Thursday, January 17, 2019

Markets rise on rumors the US is considering lifting China trade tariffs

Dow rose 162 (but well off session highs), advancers over declines better than 2-1 & NAZ gained 49.  The MLP index was fractionally lower in the 247s & the REIT index added 2+ to the 344s.  Junk bond funds retreated & Treasuries were weak.  Oil inched up pennies in the 52s & gold was off a tad at 1291 (more below),

AMJ (Alerian MLP Index tracking fund)

Live 24 hours gold chart [Kitco Inc.]

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The US reportedly is considering lifting tariffs on Chinese imports to give Beijing a reason to make deeper concessions in ongoing trade talks between the 2 countries.  Treasury Secretary Steve Mnuchin proposed lifting all or some of the tariffs, according to reports.  The goal is to push forward trade talks & get China's support for longer-term reform.  Trade Representative Robert Lighthizer, however, is resisting the idea, worried that it could be considered a sign of weakness, sources said.  Stocks reacted swiftly to the report, bouncing higher in mid-afternoon trading.  The Dow was up 245 (1%), but then settled back.  The US & China have been meeting to hammer out trade issues after both sides launched tariffs at each other last year.  The US imposed duties on $250B of Chinese goods & threatened to add more.  But Pres Trump agreed to leave 10% tariffs on $200B of goods in place this month rather than raise them to 25% as planned.  China also slapped its own duties on US imports but later in the year agreed to purchase US agricultural & other products.  A Treasury spokesman working with the trade team said that talks are “nowhere near completion.”  “Neither Secretary Mnuchin nor Ambassador Lighthizer have made any recommendations to anyone with respect to tariffs or other parts of the negotiation with China,” the spokesman said.  “This an ongoing process with the Chinese that is nowhere near completion.”

US officials debate lifting tariffs on China to get a trade deal: WSJ

Neel Kashkari pres of the Federal Reserve Bank of Minneapolis & a critic of big banks said the biggest US banks are “unquestionably” safer than they were before the 2007-2009 financial crisis.  The Fed's ability to use monetary policy to safeguard the financial system is about even with the pre-crisis era, he also said, because although low interest rates mean the Fed has less room to cut to offset a downturn, the Fed now has plenty of experience with non-traditional tools like quantitative easing that it can use as well.  Kashkari made the comments in a public debate held by Intelligence Squared US, in which he & Harvard University professor Jason Furman were defending the notion that the financial system is safer than it was 10 years ago.

Fed's Kashkari says big banks are safer now than before the financial crisis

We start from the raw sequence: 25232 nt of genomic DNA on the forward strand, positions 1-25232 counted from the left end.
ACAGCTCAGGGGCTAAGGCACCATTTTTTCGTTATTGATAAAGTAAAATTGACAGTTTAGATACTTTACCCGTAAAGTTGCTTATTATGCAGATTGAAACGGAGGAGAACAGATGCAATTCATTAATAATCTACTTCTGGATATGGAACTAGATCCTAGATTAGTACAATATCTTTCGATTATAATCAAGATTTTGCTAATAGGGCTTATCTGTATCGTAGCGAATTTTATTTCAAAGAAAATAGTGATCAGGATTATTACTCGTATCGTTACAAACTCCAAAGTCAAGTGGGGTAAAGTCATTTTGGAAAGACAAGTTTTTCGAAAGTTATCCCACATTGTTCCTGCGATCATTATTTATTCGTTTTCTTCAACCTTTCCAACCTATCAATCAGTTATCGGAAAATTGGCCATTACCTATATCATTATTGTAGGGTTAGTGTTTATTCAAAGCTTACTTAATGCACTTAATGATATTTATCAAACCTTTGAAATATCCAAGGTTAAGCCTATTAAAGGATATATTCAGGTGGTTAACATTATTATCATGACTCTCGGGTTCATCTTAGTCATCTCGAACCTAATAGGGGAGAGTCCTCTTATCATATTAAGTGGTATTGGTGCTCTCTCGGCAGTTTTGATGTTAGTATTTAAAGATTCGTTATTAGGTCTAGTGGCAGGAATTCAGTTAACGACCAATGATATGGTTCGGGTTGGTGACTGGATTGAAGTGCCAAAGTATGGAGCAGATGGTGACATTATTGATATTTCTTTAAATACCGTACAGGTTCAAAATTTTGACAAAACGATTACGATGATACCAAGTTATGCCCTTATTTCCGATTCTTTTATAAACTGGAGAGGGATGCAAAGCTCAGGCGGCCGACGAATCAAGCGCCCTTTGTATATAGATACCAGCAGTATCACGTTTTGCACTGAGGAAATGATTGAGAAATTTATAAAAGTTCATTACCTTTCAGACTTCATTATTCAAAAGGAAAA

The Philadelphia Fed manufacturing index rose to a seasonally adjusted reading of 17 from a 2-year low of 9.1 in the prior month.  Any reading above zero indicates improving conditions.  The forecast  expected a reading of 10.  Below the headline, the new orders index rose 8 points to 21.3, its highest reading in 6 months, & the shipments index fell 1 point to 11.4.   Mixed readings on regional manufacturing at the start of the year.  The Empire State factory index, released Mon, slumped to 3.9 in Jan, the lowest reading since May 2017.  So the Philly Fed index may remove some concerns Q1 economic slowdown may be sharper than forecast.

Philadelphia Fed manufacturing index rebounds in January

Gold futures pulled back from the nearly 2-week high they settled at yesterday, as the psychologically important $1300 line remained elusive for another session.   Gold for Feb edged down by $1.50 (0.1%) to settle at $1292 an ounce.  Yesterday it closed at $1293, on the back of political turmoil in the UK & US.  Political uncertainty continues to underpin gold, however.  Investors were increasingly worried that a US partial gov shutdown entering its 27th day would deliver a more lasting impact to economic growth in Q1.  Financial markets also awaited next steps for Britain after Theresa May's gov narrowly survived a no-confidence vote on Wed as she attempts to forge a path for the UK's exit from the EU.

Gold pulls back from 2-week high as $1,300 mark proves elusive

Stocks shot up after midday on reports that the US was considering ending China tariffs, but that story faded fast.  So did the stock market advance.  There was a little buying into the close.  Who knows what that means?  These negotiations involve huge issues which will likely take some time to resolve.  Meanwhile the gov shutdown is going nowhere with ZERO negotiations or even a likelihood for talks.  Then there is Britain & its unsettled Brexit move.  The VIX (volatility index) was pretty much steady in the 18s.  That compares with the low teens in "the good old days" last year.  The Dow is still 2½K above the Christmas eve low with only limited profit taking along the way.  That's an indication of overbought (i.e. due for a correction).  Earnings season should kick into high gear next week.

Dow Jones Industrials

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